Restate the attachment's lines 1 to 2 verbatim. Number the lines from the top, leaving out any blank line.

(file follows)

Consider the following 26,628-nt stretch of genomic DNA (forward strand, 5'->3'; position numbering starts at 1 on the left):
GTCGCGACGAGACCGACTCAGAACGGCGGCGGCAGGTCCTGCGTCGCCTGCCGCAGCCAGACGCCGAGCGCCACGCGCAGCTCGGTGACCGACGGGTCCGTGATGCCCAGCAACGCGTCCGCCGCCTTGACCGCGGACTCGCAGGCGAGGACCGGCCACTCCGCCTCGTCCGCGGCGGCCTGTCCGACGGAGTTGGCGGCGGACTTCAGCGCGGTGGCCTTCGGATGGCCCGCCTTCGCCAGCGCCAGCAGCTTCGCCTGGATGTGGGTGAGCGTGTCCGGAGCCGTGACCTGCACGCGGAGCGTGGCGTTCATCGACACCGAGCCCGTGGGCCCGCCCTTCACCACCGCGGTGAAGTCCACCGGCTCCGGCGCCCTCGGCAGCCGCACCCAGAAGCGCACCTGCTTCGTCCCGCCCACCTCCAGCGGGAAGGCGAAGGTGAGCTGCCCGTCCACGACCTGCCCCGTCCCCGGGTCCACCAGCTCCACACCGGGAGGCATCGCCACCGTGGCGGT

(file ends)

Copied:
Consider the following 26,628-nt stretch of genomic DNA (forward strand, 5'->3'; position numbering starts at 1 on the left):
GTCGCGACGAGACCGACTCAGAACGGCGGCGGCAGGTCCTGCGTCGCCTGCCGCAGCCAGACGCCGAGCGCCACGCGCAGCTCGGTGACCGACGGGTCCGTGATGCCCAGCAACGCGTCCGCCGCCTTGACCGCGGACTCGCAGGCGAGGACCGGCCACTCCGCCTCGTCCGCGGCGGCCTGTCCGACGGAGTTGGCGGCGGACTTCAGCGCGGTGGCCTTCGGATGGCCCGCCTTCGCCAGCGCCAGCAGCTTCGCCTGGATGTGGGTGAGCGTGTCCGGAGCCGTGACCTGCACGCGGAGCGTGGCGTTCATCGACACCGAGCCCGTGGGCCCGCCCTTCACCACCGCGGTGAAGTCCACCGGCTCCGGCGCCCTCGGCAGCCGCACCCAGAAGCGCACCTGCTTCGTCCCGCCCACCTCCAGCGGGAAGGCGAAGGTGAGCTGCCCGTCCACGACCTGCCCCGTCCCCGGGTCCACCAGCTCCACACCGGGAGGCATCGCCACCGTGGCGGT